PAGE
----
If you have a website disclaimer, does it have to be reasonable?
If you want it to work for you, then yes it does!
Your very first step is to login and check whether you have one, and what your website disclaimer says.
Do you have a website disclaimer? If you do, have you read it? Did you get your website designer to put a disclaimer on your website from goodness knows where? That is risky.
You might have a disclaimer as part of your website terms and conditions, or sitting on a separate link. Your disclaimer might include a limitation of liability, and it might not.
Now you have found your website disclaimer you might wonder why anyone would ask about the reasonableness of of it. Aren’t disclaimers supposed to protect you from ridiculous lawsuits?
The thing is, consumer protection laws around the world are written to protect consumers. It is assumed that if you are in business then you know more than your customers and should take steps to protect them.
[As an aside – Small business in Australia is worth about 46%* of our Gross Domestic Product, and about 80% of all new small business fail in the first 3 years… so maybe business owners are not better off than consumers, but this is the law we’ve got]
Under consumer protection laws you have responsibilities to your customers that cannot be avoided through by using a website disclaimer. In fact, if you try and avoid your consumer responsibilities, then your website disclaimer can be deemed void and you can be fined – which defeats the whole purpose of having a disclaimer in the first place!
So, if you are selling products or services to Australian Consumers, here is what you need to know:
- You can expect your customers to exercise some care in their purchase of your products or services;
- You have to comply with the Australian Consumer Guarantees;
- Your website disclaimer cannot breach your obligations under Australian Consumer Laws;
- Your terms and conditions, including any website disclaimer, must be reasonable and not unfair.
Have you ever seen one of those website disclaimers that tries to say that the business owner is not responsible for anything, at all, whatsoever and definately not consequential losses? I have, and they are not likely to be enforceable in Australia.
To protect your business your website disclaimer DOES have to be reasonable.
But what is reasonable? A common test for what is reasonable is to say “What would an ordinary customer in the same circumstances have expected from your product?” If you sold someone a bicycle and then said that you can’t be responsible for someone using it as a bicycle, then your disclaimer is probably not reasonable, and to be frank, why would anybody buy a bike from you if you did that?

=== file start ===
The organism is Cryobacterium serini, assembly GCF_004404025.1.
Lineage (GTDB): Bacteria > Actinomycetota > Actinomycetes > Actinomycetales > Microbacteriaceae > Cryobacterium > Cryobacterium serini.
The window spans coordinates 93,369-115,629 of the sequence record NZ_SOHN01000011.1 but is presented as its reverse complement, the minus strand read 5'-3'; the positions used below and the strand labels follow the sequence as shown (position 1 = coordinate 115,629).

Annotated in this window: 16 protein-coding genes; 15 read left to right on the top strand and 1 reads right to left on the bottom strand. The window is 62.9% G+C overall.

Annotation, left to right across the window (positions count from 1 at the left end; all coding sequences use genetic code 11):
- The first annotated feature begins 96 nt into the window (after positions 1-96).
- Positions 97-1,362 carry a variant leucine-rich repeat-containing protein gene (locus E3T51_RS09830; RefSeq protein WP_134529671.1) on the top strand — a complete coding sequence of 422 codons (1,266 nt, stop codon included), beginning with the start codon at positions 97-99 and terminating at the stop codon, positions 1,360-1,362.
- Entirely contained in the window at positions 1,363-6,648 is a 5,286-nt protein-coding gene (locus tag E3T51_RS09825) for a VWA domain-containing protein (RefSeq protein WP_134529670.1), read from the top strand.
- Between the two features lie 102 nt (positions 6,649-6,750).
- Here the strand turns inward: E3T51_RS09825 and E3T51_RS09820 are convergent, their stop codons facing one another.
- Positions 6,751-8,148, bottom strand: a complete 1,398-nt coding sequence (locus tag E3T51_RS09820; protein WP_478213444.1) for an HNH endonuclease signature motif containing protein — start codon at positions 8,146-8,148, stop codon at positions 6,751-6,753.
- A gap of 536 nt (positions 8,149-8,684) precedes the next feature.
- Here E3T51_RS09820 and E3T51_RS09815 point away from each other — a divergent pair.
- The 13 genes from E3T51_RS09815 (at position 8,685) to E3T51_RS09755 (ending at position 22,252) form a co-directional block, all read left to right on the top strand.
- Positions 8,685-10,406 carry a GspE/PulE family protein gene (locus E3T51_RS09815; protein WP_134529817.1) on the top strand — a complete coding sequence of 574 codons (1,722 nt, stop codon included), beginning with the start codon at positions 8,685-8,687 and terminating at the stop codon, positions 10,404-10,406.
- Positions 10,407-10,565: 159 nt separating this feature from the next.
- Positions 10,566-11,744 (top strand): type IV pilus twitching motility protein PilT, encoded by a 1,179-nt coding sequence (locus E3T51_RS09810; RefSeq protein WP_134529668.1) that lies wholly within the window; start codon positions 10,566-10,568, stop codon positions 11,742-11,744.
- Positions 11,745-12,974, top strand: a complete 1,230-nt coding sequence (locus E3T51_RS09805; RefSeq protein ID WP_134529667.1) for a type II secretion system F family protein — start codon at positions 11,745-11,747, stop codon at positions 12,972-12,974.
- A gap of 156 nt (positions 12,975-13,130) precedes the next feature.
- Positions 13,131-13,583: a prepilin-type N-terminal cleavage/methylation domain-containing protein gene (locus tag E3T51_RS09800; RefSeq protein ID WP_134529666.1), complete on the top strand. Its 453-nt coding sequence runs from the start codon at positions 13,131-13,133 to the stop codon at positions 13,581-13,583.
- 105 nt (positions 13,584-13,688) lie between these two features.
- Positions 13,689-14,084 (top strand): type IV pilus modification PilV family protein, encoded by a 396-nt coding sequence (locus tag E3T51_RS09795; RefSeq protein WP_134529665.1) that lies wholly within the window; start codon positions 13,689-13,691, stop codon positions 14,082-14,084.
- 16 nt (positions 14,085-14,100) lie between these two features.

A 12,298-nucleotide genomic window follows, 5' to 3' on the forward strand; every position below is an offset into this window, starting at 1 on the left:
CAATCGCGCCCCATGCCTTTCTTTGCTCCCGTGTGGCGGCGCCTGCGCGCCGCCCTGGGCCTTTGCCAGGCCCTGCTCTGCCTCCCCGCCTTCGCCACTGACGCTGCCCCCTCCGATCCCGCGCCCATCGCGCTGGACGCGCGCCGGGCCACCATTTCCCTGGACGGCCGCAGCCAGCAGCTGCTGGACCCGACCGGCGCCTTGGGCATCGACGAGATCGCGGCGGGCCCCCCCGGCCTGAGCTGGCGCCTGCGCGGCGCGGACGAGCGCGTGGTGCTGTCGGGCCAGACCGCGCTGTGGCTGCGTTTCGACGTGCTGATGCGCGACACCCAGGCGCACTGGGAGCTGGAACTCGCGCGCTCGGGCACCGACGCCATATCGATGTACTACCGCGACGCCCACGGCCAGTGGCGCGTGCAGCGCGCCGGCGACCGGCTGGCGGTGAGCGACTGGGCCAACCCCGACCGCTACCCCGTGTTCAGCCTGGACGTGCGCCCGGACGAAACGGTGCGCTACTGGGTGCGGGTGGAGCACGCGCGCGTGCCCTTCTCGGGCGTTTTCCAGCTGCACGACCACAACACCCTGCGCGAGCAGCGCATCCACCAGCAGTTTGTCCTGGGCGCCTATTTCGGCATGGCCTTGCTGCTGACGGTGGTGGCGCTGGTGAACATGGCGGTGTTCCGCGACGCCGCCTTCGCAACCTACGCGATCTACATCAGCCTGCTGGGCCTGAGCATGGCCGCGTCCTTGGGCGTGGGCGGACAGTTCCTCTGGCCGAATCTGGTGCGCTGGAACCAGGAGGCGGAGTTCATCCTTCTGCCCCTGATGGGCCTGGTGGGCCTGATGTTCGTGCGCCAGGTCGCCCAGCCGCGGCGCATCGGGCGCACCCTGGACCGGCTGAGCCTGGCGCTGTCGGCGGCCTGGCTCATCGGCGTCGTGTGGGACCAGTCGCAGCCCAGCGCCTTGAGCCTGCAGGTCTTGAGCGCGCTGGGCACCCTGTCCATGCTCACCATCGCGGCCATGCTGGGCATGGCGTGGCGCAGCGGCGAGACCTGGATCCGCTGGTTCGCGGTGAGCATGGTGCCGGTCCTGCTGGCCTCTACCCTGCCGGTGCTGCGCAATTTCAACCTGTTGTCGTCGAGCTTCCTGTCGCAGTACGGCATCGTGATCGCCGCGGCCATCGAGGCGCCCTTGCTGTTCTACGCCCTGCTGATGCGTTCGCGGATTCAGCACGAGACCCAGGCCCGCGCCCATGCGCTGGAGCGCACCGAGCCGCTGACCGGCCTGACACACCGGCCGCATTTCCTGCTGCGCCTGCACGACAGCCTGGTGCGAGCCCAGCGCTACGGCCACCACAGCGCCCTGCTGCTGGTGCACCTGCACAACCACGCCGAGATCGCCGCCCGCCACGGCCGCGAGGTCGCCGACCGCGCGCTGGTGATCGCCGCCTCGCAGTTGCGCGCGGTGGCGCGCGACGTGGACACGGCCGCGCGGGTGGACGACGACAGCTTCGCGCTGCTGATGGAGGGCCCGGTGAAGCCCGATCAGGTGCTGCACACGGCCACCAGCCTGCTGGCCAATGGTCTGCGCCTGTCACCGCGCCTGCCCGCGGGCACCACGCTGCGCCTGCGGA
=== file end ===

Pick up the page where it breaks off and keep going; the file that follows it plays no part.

As an example, let’s consider paint.
If you are selling external all weather paint with a 10 year guarantee, you can’t then disclaim that it can be used outside in the weather.
You might have a special type of paint that adheres better to metal than to wood. Then you could use a disclaimer in the form of a simple statement “recommended for metal surfaces, not suitable for wooden surfaces” to say that it is especially suitable for metal and not wood. Then if a customer uses it on wood and complains that the paint is peeling after only 12 months, you can rely on the statement and may be able to avoid having to pay for repairs or replacement paint.
After all, you were clear, the customer made a choice to either ignore your notice or risk that the paint might not work as well on the wood. It is reasonable expect that your customer read the label. Of course, this might be affected by where your disclaimer sits on the label on the paint tin and the size of the writing. If selling through your website, you should include any disclaimer like that in the product description before the customer can click through to purchase the product.
We’ll look at where disclaimers should appear on your website in a later post.